Then there was "Toga Night," and to tell the truth, I dreaded it. I thought it would be too "hokey," When we entered our cabins late in the afternoon there were two clean, crisp, folded sheets lying on our bed, two gold (paper) olive branch crowns and an instruction sheet with about twelve different ways to drape a toga, plus encouragement to be inventive. The instructions included a note saying to wear or not wear anything we wanted underneath. We giggled ourselves silly getting all tangled up as we wrapped each other experimenting with toga draping. Even our cabin steward got into the act trying to help. Manny went shirtless, which (every time he moved) left one nipple exposed, but I was a coward and wore a green pants outfit underneath my sheet.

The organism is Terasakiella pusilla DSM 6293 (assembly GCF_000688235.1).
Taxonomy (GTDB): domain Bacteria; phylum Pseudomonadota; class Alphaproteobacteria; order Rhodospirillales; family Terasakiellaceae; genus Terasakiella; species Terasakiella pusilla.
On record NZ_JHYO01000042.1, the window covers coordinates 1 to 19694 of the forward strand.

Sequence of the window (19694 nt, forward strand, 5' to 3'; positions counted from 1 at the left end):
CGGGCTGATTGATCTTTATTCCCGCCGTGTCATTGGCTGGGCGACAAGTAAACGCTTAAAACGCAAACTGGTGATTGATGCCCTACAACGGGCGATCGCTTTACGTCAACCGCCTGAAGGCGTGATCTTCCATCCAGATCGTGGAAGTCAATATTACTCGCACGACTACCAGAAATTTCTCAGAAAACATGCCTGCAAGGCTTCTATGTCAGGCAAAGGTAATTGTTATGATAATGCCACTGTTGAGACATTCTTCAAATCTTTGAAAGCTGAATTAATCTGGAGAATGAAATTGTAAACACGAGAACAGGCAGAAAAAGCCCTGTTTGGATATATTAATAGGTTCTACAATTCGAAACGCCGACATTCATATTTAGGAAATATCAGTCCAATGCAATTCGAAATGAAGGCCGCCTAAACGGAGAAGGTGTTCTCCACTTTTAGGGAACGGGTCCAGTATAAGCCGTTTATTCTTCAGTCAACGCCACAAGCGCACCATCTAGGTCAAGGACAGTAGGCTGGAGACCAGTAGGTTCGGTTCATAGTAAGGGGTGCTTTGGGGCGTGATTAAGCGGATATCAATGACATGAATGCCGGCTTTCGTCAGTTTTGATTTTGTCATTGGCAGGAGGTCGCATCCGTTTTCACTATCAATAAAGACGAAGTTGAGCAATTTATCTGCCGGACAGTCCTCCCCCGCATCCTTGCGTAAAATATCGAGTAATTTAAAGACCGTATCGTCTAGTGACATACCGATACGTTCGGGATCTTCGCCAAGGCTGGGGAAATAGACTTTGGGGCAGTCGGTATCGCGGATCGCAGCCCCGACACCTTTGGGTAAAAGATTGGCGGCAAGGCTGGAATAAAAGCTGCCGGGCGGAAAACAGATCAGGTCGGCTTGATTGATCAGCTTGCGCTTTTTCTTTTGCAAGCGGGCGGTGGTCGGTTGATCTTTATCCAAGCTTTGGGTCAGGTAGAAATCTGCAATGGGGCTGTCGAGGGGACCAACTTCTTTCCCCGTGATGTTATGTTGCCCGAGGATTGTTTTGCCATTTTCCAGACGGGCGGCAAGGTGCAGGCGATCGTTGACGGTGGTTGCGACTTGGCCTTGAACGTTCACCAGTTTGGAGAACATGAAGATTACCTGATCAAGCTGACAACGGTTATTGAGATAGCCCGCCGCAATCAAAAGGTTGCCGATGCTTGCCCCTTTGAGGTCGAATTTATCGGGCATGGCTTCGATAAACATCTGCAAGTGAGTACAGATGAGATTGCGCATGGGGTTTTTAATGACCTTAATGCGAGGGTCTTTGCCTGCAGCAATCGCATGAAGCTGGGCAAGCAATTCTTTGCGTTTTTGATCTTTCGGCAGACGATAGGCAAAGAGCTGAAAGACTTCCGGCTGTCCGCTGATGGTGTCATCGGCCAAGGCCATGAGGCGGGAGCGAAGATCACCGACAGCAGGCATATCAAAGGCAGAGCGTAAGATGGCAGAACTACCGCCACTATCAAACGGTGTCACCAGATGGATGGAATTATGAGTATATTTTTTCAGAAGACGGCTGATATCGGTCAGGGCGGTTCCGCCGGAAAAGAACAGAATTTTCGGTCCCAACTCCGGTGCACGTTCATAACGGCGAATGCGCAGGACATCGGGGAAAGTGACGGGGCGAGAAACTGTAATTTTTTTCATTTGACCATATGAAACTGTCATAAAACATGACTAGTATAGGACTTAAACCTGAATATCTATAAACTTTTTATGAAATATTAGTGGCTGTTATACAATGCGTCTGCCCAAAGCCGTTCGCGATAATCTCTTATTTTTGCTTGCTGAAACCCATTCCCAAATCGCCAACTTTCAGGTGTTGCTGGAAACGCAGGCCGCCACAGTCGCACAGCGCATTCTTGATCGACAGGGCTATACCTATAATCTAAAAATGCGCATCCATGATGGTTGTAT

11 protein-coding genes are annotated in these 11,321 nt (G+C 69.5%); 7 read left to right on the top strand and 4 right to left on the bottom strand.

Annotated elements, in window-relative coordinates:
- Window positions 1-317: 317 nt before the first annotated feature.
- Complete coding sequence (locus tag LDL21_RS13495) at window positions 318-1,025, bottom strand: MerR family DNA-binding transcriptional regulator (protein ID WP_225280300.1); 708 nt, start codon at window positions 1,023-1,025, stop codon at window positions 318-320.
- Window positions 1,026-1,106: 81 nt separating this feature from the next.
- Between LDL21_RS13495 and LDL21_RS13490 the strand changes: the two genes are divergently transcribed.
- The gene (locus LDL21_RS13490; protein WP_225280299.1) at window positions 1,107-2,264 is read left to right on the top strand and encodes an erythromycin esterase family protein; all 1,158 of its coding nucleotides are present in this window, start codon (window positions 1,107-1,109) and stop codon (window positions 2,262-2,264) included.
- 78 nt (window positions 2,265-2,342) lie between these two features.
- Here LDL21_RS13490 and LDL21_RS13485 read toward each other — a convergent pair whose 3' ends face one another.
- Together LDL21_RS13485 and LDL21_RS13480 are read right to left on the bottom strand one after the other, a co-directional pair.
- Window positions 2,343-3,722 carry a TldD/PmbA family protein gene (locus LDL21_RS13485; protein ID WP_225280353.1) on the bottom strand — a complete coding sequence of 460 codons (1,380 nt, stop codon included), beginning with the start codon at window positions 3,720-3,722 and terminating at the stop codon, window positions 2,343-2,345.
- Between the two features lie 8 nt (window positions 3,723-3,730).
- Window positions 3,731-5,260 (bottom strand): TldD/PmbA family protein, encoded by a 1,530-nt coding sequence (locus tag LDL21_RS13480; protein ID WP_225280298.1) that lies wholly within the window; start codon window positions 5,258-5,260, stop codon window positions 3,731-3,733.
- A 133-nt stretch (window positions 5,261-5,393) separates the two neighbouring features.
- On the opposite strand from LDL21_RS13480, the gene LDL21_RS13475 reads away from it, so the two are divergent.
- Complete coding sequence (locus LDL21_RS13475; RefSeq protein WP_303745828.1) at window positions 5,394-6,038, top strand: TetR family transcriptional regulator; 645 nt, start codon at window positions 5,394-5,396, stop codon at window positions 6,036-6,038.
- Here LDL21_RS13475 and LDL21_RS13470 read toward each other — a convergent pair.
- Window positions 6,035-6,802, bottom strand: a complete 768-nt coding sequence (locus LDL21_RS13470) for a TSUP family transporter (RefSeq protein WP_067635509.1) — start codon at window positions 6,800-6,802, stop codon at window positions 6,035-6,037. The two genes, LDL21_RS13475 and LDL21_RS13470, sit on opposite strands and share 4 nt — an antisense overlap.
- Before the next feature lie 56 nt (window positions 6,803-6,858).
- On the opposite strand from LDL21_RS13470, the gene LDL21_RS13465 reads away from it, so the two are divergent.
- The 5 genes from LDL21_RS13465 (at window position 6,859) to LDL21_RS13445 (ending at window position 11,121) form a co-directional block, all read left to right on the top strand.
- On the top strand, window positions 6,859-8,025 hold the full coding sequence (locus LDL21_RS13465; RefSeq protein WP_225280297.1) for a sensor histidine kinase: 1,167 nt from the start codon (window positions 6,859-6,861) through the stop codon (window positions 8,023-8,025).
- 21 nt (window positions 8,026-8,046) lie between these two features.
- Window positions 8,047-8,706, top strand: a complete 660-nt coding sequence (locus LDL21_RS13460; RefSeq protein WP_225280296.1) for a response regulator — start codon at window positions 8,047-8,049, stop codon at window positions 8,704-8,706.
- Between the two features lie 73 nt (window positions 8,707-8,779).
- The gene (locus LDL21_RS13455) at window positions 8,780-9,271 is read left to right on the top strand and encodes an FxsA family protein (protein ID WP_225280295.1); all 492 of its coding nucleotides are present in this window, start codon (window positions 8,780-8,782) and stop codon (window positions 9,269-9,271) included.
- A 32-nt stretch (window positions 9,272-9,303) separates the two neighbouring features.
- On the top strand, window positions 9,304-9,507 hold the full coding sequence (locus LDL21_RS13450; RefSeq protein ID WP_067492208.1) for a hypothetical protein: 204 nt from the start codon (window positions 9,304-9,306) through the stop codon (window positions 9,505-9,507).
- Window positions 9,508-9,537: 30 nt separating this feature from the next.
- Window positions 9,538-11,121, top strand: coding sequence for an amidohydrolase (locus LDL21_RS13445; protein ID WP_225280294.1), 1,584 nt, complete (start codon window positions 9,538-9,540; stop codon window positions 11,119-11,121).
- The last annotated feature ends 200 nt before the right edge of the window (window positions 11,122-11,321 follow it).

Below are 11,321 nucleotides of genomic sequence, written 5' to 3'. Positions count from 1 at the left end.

On the way to the dining room, everyone we passed was dressed normally and we began to feel like the man who took off all his clothes before entering the hotel bedroom where everyone yelled, "Surprise! Happy Birthday!" When we walked through the dining room, much to our relief, there were many, many people dressed in togas. And we noticed as the evening wore on that quite a few people had brought their own custom-tailored togas, some in GOLD lame, and all accessorized with jewelry and headdresses! Obviously not first-time cruisers...

After dinner, there was an on-board talent show and to our amazement, the guests were exceptionally talented. Some played instruments and sang and some did comedy routines. It was a most enjoyable evening to have fellow passengers share their talents with us.